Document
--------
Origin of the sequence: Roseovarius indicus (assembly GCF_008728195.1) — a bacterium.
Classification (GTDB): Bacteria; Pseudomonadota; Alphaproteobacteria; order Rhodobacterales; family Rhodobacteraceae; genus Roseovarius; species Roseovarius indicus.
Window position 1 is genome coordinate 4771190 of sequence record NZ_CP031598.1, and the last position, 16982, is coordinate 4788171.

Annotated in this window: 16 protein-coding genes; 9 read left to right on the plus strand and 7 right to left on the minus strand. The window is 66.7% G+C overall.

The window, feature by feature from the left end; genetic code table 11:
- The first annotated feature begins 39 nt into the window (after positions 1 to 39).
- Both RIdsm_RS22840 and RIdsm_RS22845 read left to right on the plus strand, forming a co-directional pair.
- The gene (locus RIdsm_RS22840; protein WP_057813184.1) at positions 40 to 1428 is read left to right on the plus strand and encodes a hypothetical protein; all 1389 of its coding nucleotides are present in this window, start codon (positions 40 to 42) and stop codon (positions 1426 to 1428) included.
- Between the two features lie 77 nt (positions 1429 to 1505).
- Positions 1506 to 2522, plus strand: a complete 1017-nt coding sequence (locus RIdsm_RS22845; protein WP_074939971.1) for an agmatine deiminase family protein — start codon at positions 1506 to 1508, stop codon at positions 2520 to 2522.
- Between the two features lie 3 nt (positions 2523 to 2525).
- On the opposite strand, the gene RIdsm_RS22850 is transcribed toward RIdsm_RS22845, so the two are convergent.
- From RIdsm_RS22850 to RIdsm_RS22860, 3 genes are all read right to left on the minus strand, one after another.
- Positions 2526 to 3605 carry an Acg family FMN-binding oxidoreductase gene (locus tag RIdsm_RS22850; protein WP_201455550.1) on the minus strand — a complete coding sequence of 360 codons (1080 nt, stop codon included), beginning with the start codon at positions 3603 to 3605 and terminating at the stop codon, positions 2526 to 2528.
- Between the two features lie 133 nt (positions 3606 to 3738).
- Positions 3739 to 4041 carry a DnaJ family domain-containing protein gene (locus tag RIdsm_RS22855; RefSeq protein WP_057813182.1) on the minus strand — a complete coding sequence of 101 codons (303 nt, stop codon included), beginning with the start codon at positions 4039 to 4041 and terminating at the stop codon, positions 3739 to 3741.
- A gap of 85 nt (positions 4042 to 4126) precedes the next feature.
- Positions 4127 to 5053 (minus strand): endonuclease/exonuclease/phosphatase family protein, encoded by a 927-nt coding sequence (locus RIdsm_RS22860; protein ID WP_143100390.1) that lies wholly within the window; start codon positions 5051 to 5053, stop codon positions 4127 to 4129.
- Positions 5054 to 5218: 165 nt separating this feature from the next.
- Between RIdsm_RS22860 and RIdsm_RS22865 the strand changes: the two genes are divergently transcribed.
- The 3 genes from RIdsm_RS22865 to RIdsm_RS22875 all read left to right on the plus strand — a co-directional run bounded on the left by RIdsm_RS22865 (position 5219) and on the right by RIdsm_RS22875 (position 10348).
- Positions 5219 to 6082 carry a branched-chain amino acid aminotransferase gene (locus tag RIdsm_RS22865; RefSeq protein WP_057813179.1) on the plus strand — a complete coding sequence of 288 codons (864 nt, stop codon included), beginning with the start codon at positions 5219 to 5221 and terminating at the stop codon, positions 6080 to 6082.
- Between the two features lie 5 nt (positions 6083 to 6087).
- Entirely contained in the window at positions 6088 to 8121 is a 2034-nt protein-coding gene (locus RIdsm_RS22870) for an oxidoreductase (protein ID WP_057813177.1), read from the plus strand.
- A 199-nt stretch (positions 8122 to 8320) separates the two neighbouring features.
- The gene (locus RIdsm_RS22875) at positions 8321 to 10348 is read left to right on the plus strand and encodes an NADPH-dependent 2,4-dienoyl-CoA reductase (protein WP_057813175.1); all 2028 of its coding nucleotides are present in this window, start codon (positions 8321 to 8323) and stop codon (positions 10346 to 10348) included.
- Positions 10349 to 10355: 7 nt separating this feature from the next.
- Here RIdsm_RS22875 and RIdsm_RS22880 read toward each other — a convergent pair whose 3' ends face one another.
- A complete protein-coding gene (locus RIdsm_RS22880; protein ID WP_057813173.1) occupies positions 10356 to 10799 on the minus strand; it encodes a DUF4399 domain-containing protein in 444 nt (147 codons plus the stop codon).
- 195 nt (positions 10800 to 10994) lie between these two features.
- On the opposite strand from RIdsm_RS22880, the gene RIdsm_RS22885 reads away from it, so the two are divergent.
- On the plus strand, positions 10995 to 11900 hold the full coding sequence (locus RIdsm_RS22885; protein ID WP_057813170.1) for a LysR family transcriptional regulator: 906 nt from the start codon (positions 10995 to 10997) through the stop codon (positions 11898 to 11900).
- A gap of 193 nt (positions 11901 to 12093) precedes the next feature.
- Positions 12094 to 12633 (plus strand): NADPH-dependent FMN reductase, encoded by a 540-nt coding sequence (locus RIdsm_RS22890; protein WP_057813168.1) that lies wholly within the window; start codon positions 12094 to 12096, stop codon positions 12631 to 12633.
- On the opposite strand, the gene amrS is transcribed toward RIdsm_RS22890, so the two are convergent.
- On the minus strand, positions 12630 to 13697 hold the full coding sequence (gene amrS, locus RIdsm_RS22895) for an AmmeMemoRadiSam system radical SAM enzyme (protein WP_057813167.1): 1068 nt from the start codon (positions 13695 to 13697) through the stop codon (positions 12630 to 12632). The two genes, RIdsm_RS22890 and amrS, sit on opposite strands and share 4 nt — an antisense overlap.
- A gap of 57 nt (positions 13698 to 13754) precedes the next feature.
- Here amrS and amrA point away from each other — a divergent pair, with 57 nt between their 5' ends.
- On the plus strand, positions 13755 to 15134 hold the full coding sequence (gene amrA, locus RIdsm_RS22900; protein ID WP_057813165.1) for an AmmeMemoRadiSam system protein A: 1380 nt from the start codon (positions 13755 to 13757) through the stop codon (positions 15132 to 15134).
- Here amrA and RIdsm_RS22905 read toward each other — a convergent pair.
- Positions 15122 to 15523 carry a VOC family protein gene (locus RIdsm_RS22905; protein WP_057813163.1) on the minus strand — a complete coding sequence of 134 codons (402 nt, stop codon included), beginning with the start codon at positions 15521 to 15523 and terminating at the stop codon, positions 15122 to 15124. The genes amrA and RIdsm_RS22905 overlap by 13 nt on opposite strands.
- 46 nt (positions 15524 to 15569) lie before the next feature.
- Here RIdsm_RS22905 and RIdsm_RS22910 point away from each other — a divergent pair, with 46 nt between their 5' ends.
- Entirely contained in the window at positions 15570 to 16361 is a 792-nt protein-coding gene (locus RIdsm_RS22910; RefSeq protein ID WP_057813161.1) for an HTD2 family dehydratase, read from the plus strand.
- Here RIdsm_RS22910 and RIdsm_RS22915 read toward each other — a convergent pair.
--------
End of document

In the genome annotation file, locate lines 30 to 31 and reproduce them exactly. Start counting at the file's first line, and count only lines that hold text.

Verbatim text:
- 195 nt (positions 10800 to 10994) lie between these two features.
- On the opposite strand from RIdsm_RS22880, the gene RIdsm_RS22885 reads away from it, so the two are divergent.